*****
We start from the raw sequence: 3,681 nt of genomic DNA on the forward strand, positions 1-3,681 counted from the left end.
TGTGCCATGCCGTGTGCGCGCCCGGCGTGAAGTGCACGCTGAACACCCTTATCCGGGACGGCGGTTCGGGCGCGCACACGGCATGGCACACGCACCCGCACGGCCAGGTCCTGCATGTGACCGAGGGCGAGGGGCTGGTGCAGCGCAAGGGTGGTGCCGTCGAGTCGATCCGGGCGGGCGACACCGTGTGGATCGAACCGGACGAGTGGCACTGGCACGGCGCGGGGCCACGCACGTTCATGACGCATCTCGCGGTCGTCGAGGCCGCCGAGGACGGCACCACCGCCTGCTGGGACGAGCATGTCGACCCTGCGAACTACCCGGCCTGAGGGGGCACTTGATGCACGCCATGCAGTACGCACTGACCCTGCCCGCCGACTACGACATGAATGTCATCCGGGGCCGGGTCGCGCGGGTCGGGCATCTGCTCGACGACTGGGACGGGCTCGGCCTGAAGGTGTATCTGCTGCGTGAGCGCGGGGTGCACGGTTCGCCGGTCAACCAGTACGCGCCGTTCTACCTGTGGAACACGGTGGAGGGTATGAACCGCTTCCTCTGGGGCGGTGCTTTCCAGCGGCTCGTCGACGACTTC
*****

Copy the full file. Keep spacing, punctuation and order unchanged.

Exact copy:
We start from the raw sequence: 3,681 nt of genomic DNA on the forward strand, positions 1-3,681 counted from the left end.
TGTGCCATGCCGTGTGCGCGCCCGGCGTGAAGTGCACGCTGAACACCCTTATCCGGGACGGCGGTTCGGGCGCGCACACGGCATGGCACACGCACCCGCACGGCCAGGTCCTGCATGTGACCGAGGGCGAGGGGCTGGTGCAGCGCAAGGGTGGTGCCGTCGAGTCGATCCGGGCGGGCGACACCGTGTGGATCGAACCGGACGAGTGGCACTGGCACGGCGCGGGGCCACGCACGTTCATGACGCATCTCGCGGTCGTCGAGGCCGCCGAGGACGGCACCACCGCCTGCTGGGACGAGCATGTCGACCCTGCGAACTACCCGGCCTGAGGGGGCACTTGATGCACGCCATGCAGTACGCACTGACCCTGCCCGCCGACTACGACATGAATGTCATCCGGGGCCGGGTCGCGCGGGTCGGGCATCTGCTCGACGACTGGGACGGGCTCGGCCTGAAGGTGTATCTGCTGCGTGAGCGCGGGGTGCACGGTTCGCCGGTCAACCAGTACGCGCCGTTCTACCTGTGGAACACGGTGGAGGGTATGAACCGCTTCCTCTGGGGCGGTGCTTTCCAGCGGCTCGTCGACGACTTC